Pharmacokinetics of midazolam in sevoflurane-anesthetized cats

Urshulaa Dholakia, Reza Seddighi, Sherry K. Cox, Xiaocun Sun, Bruno H. Pypendop

Research output: Contribution to journalArticlepeer-review

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Objective: To estimate the pharmacokinetics of midazolam and 1-hydroxymidazolam after midazolam administration as an intravenous bolus in sevoflurane-anesthetized cats. Study design: Prospective pharmacokinetic study. Animals: A group of six healthy adult, female domestic cats. Methods: Anesthesia was induced and maintained with sevoflurane. After 30 minutes of anesthetic equilibration, cats were administered midazolam (0.3 mg kg–1) over 15 seconds. Venous blood was collected at 0, 1, 2, 4, 8, 15, 30, 45, 90, 180 and 360 minutes after administration. Plasma concentrations for midazolam and 1-hydroxymidazolam were measured using high-pressure liquid chromatography. The heart rate (HR), respiratory rate (fR), rectal temperature, noninvasive mean arterial pressure (MAP) and end-tidal carbon dioxide (PE′CO2) were recorded at 5 minute intervals. Population compartment models were fitted to the time–plasma midazolam and 1-hydroxymidazolam concentrations using nonlinear mixed effect modeling. Results: The pharmacokinetic model was fitted to the data from five cats, as 1-hydroxymidazolam was not detected in one cat. A five-compartment model best fitted the data. Typical values (% interindividual variability where estimated) for the volumes of distribution for midazolam (three compartments) and hydroxymidazolam (two compartments) were 117 (14), 286 (10), 705 (14), 53 (36) and 334 mL kg–1, respectively. Midazolam clearance to 1-hydroxymidazolam, midazolam fast and slow intercompartmental clearances, 1-hydroxymidazolam clearance and 1-hydroxymidazolam intercompartment clearance were 18.3, 63.5 (15), 22.1 (8), 1.7 (67) and 3.8 mL minute–1 kg–1, respectively. No significant changes in HR, MAP, fR or PE′CO2 were observed following midazolam administration. Conclusion and clinical relevance: In sevoflurane-anesthetized cats, a five-compartment model best fitted the midazolam pharamacokinetic profile. There was a high interindividual variability in the plasma 1-hydroxymidazolam concentrations, and this metabolite had a low clearance and persisted in the plasma for longer than the parent drug. Midazolam administration did not result in clinically significant changes in physiologic variables.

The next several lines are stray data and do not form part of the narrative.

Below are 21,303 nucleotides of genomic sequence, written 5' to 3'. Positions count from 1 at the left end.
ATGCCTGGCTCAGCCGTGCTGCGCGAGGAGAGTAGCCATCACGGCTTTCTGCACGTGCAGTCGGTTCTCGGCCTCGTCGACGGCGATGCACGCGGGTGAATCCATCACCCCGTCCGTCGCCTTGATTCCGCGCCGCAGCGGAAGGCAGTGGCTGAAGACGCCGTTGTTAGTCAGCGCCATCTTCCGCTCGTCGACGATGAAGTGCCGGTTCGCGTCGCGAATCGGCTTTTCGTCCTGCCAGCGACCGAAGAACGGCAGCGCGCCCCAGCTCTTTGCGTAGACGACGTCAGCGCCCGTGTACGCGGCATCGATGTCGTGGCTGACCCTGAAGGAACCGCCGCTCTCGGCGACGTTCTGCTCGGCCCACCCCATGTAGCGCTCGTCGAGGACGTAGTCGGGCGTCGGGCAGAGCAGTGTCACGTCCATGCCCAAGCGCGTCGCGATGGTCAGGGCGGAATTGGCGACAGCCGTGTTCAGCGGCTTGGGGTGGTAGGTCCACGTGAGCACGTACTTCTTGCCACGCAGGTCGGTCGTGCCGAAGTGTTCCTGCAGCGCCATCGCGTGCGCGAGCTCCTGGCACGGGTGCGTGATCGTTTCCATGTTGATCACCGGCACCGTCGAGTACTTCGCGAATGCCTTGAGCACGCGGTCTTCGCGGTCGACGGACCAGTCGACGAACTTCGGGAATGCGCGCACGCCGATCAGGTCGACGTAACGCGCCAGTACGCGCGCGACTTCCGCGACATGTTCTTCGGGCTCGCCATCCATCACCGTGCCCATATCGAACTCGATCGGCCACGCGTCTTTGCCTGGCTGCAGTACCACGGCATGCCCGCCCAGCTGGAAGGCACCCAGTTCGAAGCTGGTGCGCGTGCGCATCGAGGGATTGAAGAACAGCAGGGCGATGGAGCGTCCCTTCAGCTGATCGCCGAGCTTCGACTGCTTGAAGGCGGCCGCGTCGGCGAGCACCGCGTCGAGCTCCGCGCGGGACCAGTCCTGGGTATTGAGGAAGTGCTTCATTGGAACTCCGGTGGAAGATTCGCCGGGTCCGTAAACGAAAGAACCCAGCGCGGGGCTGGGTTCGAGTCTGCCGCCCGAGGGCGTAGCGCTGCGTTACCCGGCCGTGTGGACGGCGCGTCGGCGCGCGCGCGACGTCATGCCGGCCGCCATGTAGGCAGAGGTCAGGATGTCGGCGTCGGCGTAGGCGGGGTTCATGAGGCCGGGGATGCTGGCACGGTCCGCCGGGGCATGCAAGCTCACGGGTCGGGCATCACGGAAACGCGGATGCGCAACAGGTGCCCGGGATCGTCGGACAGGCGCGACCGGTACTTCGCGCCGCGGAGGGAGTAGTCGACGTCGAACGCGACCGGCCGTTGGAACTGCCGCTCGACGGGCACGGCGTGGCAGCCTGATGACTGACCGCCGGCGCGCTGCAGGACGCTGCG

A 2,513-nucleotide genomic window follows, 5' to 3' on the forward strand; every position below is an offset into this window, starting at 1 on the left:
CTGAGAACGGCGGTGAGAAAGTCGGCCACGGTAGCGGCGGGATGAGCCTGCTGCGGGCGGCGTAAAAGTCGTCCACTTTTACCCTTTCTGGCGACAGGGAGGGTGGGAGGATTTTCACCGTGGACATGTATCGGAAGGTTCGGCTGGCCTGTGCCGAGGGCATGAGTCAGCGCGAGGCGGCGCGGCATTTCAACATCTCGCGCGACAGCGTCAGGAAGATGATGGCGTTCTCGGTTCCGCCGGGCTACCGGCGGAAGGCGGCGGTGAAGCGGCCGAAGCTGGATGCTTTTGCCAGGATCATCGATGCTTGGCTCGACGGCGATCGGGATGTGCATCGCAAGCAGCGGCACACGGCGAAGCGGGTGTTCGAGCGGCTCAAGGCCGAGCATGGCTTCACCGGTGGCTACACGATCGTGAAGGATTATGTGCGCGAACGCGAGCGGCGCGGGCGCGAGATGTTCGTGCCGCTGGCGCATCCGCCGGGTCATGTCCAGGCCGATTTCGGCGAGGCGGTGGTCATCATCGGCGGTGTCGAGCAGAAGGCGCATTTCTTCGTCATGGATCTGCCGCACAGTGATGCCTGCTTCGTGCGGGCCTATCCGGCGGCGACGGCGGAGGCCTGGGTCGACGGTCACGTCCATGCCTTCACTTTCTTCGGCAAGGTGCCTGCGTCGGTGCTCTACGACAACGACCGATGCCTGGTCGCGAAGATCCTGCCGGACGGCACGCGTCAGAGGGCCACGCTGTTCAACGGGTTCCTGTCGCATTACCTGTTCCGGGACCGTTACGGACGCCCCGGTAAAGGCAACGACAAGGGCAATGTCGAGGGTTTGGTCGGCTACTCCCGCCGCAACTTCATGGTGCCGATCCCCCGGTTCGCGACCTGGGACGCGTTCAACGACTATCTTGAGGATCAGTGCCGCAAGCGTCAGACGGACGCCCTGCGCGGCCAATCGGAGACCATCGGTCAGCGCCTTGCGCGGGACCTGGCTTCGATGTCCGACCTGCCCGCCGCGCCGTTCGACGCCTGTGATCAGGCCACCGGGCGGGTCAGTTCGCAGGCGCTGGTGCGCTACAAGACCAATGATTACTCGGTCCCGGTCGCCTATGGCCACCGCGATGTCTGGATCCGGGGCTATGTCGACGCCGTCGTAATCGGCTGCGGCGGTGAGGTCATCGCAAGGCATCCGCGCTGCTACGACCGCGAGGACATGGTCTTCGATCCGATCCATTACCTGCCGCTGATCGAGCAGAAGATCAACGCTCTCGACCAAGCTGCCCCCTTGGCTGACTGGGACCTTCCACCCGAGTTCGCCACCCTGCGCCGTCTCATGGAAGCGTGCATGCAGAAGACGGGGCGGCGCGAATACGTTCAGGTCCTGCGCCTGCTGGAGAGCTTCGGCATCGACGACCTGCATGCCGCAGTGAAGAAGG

Original languageEnglish (US)
Pages (from-to)200-209
Number of pages10
JournalVeterinary Anaesthesia and Analgesia
Issue number2
StatePublished - Mar 2020


  • 1-hydroxymidazolam
  • cat anesthesia
  • midazolam
  • pharmacokinetics
  • sevoflurane

ASJC Scopus subject areas

  • veterinary(all)


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